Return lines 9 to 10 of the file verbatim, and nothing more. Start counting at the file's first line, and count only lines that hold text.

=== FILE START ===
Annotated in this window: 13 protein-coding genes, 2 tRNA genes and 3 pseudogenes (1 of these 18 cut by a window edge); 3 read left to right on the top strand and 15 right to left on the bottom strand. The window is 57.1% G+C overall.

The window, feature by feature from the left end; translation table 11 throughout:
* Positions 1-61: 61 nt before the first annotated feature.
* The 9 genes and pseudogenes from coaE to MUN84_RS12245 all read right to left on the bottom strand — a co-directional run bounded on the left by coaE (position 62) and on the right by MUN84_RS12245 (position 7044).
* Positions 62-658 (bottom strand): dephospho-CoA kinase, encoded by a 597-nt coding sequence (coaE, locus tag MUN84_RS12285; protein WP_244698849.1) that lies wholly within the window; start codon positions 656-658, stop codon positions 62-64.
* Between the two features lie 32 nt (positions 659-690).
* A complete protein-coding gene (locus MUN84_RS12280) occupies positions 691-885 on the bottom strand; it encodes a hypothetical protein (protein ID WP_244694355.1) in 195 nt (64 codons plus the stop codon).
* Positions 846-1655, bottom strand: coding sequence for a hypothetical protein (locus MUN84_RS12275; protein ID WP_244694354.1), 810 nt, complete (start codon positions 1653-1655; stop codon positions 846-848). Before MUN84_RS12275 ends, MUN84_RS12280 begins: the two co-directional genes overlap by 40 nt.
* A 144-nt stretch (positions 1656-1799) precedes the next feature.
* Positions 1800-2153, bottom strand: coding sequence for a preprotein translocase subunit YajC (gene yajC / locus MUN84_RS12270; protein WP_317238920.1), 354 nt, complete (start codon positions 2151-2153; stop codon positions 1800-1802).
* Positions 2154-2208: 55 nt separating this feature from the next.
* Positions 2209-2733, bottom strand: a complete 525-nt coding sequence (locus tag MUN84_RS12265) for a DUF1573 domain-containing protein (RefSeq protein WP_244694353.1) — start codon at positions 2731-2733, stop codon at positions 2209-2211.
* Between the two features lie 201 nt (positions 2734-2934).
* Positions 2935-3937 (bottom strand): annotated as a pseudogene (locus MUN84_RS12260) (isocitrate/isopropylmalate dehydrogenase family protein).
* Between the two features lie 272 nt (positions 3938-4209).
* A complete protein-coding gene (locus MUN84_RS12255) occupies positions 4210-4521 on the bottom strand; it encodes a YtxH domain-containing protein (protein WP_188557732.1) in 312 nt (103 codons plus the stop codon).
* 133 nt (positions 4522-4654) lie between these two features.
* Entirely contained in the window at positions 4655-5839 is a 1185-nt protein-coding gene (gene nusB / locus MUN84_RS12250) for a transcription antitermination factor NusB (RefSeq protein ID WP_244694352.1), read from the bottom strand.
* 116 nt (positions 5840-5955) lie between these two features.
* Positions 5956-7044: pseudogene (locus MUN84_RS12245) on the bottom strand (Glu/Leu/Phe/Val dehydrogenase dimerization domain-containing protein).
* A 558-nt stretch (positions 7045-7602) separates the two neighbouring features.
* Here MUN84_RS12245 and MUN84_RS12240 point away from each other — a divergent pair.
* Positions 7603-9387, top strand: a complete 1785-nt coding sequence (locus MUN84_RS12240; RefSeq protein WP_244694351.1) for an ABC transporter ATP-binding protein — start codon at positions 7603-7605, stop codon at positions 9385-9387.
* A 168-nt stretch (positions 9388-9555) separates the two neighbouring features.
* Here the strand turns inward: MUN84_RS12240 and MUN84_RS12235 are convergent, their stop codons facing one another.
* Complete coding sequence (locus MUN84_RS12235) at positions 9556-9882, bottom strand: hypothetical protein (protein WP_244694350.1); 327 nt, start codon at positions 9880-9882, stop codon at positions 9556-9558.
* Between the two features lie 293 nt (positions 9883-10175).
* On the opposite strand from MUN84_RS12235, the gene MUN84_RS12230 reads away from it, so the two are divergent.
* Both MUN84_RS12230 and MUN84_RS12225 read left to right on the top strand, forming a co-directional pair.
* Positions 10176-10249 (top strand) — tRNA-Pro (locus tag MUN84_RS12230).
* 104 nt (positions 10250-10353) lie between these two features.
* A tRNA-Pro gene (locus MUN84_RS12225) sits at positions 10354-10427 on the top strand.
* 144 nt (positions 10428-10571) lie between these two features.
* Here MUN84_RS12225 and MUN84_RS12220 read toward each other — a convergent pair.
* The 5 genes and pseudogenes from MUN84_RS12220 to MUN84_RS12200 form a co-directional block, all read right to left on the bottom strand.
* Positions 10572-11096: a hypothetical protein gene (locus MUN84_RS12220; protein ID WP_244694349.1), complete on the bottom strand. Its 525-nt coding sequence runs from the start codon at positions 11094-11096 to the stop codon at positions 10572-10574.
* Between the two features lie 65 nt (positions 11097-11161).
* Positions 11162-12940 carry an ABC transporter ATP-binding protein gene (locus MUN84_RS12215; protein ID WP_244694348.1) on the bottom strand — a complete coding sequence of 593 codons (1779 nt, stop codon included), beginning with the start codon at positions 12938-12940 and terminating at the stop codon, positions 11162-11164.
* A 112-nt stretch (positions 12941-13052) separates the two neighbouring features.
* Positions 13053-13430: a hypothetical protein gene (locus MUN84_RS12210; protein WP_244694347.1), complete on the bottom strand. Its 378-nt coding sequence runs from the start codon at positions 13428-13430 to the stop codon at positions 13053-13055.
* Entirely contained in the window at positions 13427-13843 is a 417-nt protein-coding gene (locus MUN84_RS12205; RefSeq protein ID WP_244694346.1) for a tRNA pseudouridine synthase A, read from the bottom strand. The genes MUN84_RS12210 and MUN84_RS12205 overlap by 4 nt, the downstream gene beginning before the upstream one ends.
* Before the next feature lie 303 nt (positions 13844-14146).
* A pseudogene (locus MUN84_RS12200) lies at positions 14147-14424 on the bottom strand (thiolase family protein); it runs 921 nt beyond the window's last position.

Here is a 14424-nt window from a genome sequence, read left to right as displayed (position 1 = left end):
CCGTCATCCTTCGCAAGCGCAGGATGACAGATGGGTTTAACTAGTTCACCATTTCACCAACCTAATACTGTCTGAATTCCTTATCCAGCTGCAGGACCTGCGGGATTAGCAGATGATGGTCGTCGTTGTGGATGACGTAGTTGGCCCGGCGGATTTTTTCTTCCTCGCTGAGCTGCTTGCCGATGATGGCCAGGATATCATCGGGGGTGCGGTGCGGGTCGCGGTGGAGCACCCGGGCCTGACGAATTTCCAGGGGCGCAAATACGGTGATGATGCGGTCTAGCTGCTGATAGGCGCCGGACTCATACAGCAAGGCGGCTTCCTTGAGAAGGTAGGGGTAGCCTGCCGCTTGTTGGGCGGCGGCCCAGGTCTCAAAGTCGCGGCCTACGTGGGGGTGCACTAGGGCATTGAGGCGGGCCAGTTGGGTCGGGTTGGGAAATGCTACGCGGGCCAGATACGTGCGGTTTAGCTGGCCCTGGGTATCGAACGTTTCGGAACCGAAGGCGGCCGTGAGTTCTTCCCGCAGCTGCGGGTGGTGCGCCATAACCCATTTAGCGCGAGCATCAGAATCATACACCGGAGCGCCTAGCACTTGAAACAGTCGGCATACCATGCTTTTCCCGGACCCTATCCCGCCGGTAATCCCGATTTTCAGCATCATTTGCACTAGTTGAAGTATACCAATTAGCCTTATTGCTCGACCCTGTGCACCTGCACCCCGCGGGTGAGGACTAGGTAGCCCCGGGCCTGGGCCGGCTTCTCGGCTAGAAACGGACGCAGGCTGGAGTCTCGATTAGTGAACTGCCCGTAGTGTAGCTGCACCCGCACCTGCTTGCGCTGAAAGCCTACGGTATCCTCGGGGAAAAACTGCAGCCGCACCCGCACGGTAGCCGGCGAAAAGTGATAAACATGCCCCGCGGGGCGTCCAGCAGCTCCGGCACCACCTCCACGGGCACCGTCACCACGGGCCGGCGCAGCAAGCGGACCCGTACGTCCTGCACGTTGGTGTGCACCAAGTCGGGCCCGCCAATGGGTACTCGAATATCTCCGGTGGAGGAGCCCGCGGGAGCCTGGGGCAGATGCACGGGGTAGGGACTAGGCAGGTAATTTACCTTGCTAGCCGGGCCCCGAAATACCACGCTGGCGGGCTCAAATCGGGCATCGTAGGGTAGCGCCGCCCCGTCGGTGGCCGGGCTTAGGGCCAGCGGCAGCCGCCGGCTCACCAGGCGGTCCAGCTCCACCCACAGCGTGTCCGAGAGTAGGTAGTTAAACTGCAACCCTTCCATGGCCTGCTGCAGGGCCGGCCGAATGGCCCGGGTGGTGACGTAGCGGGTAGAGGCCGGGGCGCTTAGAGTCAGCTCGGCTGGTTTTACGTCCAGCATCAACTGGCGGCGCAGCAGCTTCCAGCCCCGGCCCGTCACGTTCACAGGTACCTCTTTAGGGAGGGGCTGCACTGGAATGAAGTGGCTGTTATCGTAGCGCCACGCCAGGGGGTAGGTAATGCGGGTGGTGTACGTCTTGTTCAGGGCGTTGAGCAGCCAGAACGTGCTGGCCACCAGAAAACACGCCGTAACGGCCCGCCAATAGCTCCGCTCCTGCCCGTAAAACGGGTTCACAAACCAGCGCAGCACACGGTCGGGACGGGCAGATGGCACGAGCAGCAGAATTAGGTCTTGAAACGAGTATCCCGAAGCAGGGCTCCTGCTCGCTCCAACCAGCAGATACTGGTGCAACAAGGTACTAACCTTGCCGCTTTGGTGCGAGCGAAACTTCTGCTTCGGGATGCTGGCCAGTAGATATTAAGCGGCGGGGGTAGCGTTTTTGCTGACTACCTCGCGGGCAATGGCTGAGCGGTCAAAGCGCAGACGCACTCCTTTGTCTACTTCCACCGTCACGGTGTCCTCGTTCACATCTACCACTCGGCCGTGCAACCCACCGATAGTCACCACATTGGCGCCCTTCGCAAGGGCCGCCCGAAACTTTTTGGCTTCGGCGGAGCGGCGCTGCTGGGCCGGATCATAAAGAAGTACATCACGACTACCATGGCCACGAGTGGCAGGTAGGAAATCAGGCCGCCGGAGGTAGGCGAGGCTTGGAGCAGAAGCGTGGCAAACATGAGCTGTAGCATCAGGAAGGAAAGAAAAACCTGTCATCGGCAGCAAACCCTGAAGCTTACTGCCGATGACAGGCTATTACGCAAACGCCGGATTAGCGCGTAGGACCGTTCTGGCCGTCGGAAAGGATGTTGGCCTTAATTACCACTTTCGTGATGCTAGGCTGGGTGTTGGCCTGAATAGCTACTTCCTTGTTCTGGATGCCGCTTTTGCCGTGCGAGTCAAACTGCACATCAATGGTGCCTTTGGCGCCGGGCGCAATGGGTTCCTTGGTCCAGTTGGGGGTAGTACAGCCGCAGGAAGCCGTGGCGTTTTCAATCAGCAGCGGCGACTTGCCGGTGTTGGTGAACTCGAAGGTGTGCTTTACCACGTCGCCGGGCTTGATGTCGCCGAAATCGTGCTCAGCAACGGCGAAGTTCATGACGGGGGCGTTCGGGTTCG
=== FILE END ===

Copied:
* A 144-nt stretch (positions 1656-1799) precedes the next feature.
* Positions 1800-2153, bottom strand: coding sequence for a preprotein translocase subunit YajC (gene yajC / locus MUN84_RS12270; protein WP_317238920.1), 354 nt, complete (start codon positions 2151-2153; stop codon positions 1800-1802).